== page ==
When the dough is ready to use, simple roll it out in a large rectangle, spread the pastry cream on one side lenghtwise, then cover with mini chocolate chips before folding the empty side on top of the garnished one. At this point, the recipe is almost over, although you will need to cut the dough into rectangles first and let rise for one long last time. At the very end, brush with beaten egg and bake for 10-12 minutes in a pre-heated oven. Brush with the syrup, let cool completely, and enjoy. And if you are still wondering how good they are, let me just tell you that they seem to come right out from a bakery. No one would guess you are the one who have actually baked them!
- 2 cups + 1 Tablespoon (250g) all-purpose flour
- 2 Tablespoons (30g) sugar
- 1 teaspoon salt
- 0.35 ounces (10g) fresh yeast, crumbled
- 3 eggs (150g), beaten
- ⅔ cup (165g) unsalted butter, softened and diced
- 1 cup + 2 teaspoons (25 cl) whole milk
- 1 teaspoon butter
- 1 vanilla pod
- 2 yolks
- ¼ cup (50g) sugar
- 3 Tablespoons (20g) cornstarch
- 1 Tablespoon all-purpose flour
- ¾ cup (120g) mini chocolate chips
- ¼ cup (50g) sugar
- ¼ cup (50 ml) water
- 1 large egg + 1 yolk, beaten
- In the bowl of a kitchen aid with a paddle attachment, add the flour, sugar, salt and crumbled yeast, making sure salt and sugar don't interact with the yeast. Mix quickly.
- Add the eggs and knead for about 2-3 minutes at medium speed, until the dough become strong and thick.
- Incorporate the diced softened butter in several additions while the kitchen aid is running at medium speed. Knead until butter is completely incorporated and the dough becomes dense, smooth and slightly sticky, about 20 minutes.
- Place the dough in a clean medium size bowl, cover with cling film and let rise in a warm room for about 2 hours or until the dough has doubled in size.
- Flatten the dough in a thick rectangle, wrap with cling film and place in the refrigerator for about 40 minutes (until 2 hours if you have time), and in the freezer for 20 minutes.
- Heat milk and butter on medium heat. Add the vanilla pod and grated seeds.
- In a separate bowl, whisk the yolks with sugar. Pour in the flour and cornstarch, and whisk until well combined.
- When the milk is bubbling, remove the vanilla pod and pour the milk over the egg mixture in a few additions until well combined.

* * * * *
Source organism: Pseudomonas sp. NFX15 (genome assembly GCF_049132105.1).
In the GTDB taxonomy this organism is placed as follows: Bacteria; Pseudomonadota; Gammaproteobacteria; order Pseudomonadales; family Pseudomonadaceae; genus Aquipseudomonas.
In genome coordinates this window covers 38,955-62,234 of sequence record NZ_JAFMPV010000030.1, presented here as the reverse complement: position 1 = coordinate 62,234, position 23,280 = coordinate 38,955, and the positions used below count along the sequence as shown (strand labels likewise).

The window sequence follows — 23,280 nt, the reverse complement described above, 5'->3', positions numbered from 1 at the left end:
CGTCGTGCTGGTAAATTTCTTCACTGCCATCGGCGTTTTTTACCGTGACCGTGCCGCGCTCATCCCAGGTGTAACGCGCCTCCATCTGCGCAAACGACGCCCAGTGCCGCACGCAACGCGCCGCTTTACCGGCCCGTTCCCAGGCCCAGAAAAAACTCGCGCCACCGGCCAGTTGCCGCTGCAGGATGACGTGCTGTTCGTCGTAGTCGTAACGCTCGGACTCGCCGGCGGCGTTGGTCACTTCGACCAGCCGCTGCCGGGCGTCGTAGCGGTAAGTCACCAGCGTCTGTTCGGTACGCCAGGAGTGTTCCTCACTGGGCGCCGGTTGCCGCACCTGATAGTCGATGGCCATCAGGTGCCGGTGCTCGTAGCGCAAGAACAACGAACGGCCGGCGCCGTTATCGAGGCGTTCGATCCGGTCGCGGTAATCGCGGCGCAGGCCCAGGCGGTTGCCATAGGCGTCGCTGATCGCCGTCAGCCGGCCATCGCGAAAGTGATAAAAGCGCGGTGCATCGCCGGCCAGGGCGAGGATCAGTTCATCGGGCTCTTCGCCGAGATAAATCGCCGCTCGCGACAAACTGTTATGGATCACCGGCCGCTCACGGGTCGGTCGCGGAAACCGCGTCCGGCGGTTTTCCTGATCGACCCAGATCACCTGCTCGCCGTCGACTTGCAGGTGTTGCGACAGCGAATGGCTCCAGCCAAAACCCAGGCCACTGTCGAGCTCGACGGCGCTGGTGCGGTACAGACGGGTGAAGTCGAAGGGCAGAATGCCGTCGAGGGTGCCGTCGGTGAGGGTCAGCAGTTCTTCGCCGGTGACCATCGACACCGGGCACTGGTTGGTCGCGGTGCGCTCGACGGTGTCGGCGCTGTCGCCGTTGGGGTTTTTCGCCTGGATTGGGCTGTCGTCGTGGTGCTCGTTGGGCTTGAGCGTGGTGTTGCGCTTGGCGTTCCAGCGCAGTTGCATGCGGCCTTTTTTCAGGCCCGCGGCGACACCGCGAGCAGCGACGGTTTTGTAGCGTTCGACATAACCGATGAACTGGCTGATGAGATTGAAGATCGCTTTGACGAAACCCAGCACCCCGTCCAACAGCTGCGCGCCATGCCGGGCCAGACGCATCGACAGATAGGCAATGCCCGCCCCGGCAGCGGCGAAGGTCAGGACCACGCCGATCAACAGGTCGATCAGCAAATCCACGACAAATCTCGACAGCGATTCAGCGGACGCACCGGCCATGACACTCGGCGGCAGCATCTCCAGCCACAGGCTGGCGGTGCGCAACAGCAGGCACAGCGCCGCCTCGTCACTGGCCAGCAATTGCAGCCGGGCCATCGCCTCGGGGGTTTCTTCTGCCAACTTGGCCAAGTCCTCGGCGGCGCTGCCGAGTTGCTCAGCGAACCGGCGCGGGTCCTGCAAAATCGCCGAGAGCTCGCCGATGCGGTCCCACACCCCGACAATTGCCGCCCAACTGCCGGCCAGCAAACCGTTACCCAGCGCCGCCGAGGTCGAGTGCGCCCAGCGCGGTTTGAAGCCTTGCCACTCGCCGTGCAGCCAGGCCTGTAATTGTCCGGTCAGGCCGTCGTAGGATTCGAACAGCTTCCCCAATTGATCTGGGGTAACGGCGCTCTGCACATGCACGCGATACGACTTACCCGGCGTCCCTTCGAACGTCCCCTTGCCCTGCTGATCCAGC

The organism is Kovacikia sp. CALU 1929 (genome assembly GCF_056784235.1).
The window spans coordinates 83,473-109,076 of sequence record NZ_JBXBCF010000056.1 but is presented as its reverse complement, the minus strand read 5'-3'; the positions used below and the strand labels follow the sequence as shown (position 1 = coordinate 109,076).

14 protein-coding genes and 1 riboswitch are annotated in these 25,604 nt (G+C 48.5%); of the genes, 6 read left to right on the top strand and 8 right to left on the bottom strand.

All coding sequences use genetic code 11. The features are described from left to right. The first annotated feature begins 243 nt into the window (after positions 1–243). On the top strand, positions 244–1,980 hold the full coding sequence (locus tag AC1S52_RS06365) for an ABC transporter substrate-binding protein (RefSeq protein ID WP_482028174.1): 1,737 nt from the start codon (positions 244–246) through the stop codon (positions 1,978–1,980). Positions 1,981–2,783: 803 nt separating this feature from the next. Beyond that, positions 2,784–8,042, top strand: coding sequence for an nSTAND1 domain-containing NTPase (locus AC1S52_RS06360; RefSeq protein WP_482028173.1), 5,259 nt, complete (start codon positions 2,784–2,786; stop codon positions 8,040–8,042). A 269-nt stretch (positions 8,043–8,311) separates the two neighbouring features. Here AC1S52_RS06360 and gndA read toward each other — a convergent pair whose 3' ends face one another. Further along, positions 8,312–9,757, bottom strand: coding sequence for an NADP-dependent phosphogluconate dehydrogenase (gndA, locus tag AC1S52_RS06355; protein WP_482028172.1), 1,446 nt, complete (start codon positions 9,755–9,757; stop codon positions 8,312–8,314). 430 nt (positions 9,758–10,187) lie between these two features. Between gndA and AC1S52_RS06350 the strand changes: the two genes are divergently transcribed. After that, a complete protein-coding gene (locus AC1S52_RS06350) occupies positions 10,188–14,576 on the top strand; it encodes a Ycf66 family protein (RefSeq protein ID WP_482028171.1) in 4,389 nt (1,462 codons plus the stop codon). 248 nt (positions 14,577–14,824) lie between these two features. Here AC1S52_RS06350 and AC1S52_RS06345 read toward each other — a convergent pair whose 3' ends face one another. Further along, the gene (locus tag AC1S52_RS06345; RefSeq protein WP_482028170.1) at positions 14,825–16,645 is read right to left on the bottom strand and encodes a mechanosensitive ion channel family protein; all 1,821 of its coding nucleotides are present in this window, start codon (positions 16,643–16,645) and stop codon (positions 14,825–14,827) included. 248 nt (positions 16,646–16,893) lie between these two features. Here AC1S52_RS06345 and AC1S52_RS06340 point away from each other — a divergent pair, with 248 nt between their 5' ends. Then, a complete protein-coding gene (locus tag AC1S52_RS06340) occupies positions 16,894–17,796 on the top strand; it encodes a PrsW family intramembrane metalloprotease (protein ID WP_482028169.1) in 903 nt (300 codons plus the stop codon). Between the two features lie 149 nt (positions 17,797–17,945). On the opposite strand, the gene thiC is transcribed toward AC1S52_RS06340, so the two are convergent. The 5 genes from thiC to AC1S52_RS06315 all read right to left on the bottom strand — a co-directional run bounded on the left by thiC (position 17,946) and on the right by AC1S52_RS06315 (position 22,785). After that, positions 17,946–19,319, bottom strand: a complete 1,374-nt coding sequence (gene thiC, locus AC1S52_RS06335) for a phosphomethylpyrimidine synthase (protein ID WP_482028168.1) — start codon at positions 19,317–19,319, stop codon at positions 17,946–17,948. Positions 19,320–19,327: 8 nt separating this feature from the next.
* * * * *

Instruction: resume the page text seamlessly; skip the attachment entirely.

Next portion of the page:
- Pour the mixture back in the pan on low-medium heat, and keep whisking until it thickens.
- Transfer into a clean bowl, cover with cling film, making contact with the vanilla custard. Place in the refrigerator until ready to use.
- Remove the dough from the fridge and roll it out on a clean surface covered with parchment paper in a large rectangle of 8x12 inches (40x30 cm). Cover half of the dough with the custard vanilla, lengthwise.
- Sprinkle the chocolate chips over, and gently use the rolling pin to make pressure so the chocolate chips make contact in the custard.
- Fold in the empty side of the dough over the garnished one, and flatten the top part with your hands to empty the possible air bubbles. Gently flatten with a rolling pin to make sure the surface is smooth.
- Using a sharp knife, cut the dough in 8 equal rectangles, about 1 to 1.5 inch (3 to 4 cm) wide. Place each of them on a prepared baking sheet lined with parchment paper, leaving enough space between each of them. Cover with cling film and let rise for 2 hours.
- In a small saucepan, bring to boil sugar and water, until sugar is completely dissolved. Let cool.
- When the brioches are ready, brush them with the beaten egg and yolk, then bake in a pre-heated oven at 350 F (180 C) for 10-12 minutes, or until golden-golden brown, depending on your preference.
- Remove from the oven and brush with the syrup right away. Let cool completely before serving.